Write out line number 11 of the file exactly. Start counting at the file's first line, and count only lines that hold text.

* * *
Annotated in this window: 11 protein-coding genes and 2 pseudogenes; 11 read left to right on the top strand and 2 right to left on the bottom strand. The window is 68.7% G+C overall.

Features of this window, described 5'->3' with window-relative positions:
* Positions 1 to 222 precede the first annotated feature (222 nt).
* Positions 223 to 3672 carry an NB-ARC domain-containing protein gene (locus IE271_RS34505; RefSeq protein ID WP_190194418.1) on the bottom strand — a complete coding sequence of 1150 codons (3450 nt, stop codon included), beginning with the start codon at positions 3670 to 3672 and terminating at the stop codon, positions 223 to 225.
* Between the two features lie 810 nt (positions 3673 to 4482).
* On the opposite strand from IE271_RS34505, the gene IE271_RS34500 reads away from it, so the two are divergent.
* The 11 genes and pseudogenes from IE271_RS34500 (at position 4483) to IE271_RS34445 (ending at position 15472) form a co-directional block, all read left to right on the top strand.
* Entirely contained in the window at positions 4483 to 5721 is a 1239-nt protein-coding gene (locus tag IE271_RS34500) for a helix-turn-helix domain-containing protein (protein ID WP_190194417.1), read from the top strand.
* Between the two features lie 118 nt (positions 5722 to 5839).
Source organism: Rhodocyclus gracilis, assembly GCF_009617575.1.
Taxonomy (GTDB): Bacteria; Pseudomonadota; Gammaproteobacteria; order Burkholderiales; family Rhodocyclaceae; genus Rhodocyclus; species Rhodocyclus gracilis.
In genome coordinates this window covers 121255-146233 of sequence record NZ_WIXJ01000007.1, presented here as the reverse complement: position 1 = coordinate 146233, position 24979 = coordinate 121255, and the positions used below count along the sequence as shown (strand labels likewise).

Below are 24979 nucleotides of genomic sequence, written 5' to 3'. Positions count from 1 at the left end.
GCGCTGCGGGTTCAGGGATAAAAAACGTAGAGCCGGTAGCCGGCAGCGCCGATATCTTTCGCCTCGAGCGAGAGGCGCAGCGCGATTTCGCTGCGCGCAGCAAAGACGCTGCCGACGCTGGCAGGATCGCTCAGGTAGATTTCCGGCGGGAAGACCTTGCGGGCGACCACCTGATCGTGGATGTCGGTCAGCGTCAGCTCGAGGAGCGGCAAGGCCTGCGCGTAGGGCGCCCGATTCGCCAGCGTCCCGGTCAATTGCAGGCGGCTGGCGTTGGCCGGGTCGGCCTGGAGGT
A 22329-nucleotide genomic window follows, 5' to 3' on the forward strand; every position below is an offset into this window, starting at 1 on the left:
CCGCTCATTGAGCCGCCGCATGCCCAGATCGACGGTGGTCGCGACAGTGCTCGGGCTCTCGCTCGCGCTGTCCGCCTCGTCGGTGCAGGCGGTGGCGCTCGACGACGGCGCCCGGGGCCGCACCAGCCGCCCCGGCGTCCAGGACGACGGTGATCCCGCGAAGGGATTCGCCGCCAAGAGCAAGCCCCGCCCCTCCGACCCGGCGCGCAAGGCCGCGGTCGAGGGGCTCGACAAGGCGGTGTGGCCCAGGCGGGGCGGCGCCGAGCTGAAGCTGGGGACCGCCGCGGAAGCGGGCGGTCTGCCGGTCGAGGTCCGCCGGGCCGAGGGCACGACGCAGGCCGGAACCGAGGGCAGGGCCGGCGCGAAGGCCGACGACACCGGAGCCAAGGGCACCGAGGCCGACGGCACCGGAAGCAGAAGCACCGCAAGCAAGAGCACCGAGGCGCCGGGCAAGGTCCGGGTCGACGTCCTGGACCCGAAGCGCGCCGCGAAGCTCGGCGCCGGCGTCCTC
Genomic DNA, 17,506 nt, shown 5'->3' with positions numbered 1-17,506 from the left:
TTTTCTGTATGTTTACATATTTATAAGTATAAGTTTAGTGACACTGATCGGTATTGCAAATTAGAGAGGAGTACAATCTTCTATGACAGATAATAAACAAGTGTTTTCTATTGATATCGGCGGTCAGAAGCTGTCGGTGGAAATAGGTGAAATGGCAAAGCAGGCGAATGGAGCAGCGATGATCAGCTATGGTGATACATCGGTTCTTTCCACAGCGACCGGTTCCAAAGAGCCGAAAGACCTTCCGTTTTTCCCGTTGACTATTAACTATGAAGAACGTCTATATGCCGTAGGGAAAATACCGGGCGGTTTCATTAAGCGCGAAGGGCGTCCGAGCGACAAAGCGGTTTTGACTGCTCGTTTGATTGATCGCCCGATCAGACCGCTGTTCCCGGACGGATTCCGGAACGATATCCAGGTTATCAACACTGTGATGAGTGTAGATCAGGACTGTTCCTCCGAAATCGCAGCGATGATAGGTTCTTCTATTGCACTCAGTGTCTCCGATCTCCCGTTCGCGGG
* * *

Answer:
Taxonomy (GTDB): Bacteria; Pseudomonadota; Gammaproteobacteria; order Burkholderiales; family Rhodocyclaceae; genus Rhodocyclus; species Rhodocyclus gracilis.